Queen Rania takes to Web to break stereotypes of Arabs
Jordan's first lady launched a YouTube page in March to begin a dialogue between Arabs and Westerners.
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On the other are people like pollster John Zogby, who, in his forthcoming book, "The Way We'll Be," uses a decade's worth of polling data to predict that global communications technology will fundamentally alter how new generations think.Skip to next paragraph
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"[YouTube posts] most certainly can change attitudes," said Mr. Zogby. "We have found in our polling ... that there is a new generation of global citizens developing – people, because of the Internet, because of opportunities for travel, who have a global sensibility and greater appreciation for other people and other cultures."
"What's important here is that there's a direct correlation between those with global sensibilities and those who are networked, via Facebook, and YouTube, and so on," he concludes. "These network facilities really enhance those kinds of global mentalities."
Rania, too, is expecting that online communication, especially with the younger generation, can overcome political barriers.
"They're a nontraditional generation, and we need nontraditional means to reach out and engage them. Their creativity, energy, and optimism can foster greater understanding and closer ties between people of different cultures and move us past these present hurdles."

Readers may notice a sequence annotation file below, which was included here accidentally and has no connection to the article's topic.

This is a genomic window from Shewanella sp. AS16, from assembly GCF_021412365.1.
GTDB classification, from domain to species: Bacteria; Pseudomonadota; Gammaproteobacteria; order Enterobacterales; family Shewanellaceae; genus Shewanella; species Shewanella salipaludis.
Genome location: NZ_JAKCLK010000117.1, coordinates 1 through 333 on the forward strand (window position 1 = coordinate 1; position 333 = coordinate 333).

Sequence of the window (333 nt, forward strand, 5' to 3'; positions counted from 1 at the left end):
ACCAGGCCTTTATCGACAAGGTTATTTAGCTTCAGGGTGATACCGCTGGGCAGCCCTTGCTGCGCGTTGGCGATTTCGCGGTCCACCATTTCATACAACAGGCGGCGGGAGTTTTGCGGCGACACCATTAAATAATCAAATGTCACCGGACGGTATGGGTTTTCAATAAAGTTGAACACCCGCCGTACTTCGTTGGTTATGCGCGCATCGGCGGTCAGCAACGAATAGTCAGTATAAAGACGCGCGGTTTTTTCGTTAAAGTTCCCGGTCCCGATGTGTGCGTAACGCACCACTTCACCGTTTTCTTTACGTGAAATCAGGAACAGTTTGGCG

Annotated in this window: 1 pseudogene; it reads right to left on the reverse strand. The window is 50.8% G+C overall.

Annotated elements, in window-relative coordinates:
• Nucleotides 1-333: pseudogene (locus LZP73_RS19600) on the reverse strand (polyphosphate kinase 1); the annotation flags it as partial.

Plenty of research backs up the theory that social contact between people can change attitudes. For example, Muslims living in Europe report much more positive views of Europeans than Muslims living in the Middle East or Africa, says Richard Wike, associate director of the Pew Global Attitudes Project, one of the world's leading polling organizations.
This may seem obvious, but academics still debate how attitude change works in the real world, never mind in online communities. Talking to someone over the Internet isn't the same as living next door to them or going to the same film club every week.
"Each particular variable is simple and obvious, but it turns out that they interact in complicated ways," says psychologist Curtis D. Hardin, who studies attitude change in ethnic groups.
"I think Queen Rania's [YouTube page] is one of the more impressive attempts to use YouTube for social change," writes Ethan Zuckerman, cofounder of the citizen's media website Global Voices. "It's going to take some time before it's meaningfully affecting global stereotypes, but it's a terrific start."
The YouTube initiative ends Aug. 12, on International Youth Day. But Rania hopes the conversation she's started will continue long afterward.
"More and more regular users are returning and moving beyond comments to conversations with new friends," she says. "It's at that level that you begin to see people question their assumptions and reconsider stereotypes. That's what this project is all about."
• Queen Rania's YouTube site is located at www.youtube.com/user/QueenRania